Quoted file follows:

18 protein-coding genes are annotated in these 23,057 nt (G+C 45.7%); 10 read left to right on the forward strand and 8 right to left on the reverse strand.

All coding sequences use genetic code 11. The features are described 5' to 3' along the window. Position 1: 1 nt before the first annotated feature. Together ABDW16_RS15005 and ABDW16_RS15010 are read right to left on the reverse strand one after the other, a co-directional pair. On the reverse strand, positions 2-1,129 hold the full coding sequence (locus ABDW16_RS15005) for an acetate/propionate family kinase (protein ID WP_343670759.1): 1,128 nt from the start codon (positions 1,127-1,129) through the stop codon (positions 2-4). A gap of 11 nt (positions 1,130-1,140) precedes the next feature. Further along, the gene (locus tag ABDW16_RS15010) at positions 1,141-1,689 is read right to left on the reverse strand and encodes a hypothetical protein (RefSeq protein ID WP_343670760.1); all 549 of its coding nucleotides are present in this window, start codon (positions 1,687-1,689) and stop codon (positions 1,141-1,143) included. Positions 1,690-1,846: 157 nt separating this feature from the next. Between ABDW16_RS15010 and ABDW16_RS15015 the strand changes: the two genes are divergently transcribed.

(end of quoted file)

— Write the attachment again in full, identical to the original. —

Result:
18 protein-coding genes are annotated in these 23,057 nt (G+C 45.7%); 10 read left to right on the forward strand and 8 right to left on the reverse strand.

All coding sequences use genetic code 11. The features are described 5' to 3' along the window. Position 1: 1 nt before the first annotated feature. Together ABDW16_RS15005 and ABDW16_RS15010 are read right to left on the reverse strand one after the other, a co-directional pair. On the reverse strand, positions 2-1,129 hold the full coding sequence (locus ABDW16_RS15005) for an acetate/propionate family kinase (protein ID WP_343670759.1): 1,128 nt from the start codon (positions 1,127-1,129) through the stop codon (positions 2-4). A gap of 11 nt (positions 1,130-1,140) precedes the next feature. Further along, the gene (locus tag ABDW16_RS15010) at positions 1,141-1,689 is read right to left on the reverse strand and encodes a hypothetical protein (RefSeq protein ID WP_343670760.1); all 549 of its coding nucleotides are present in this window, start codon (positions 1,687-1,689) and stop codon (positions 1,141-1,143) included. Positions 1,690-1,846: 157 nt separating this feature from the next. Between ABDW16_RS15010 and ABDW16_RS15015 the strand changes: the two genes are divergently transcribed.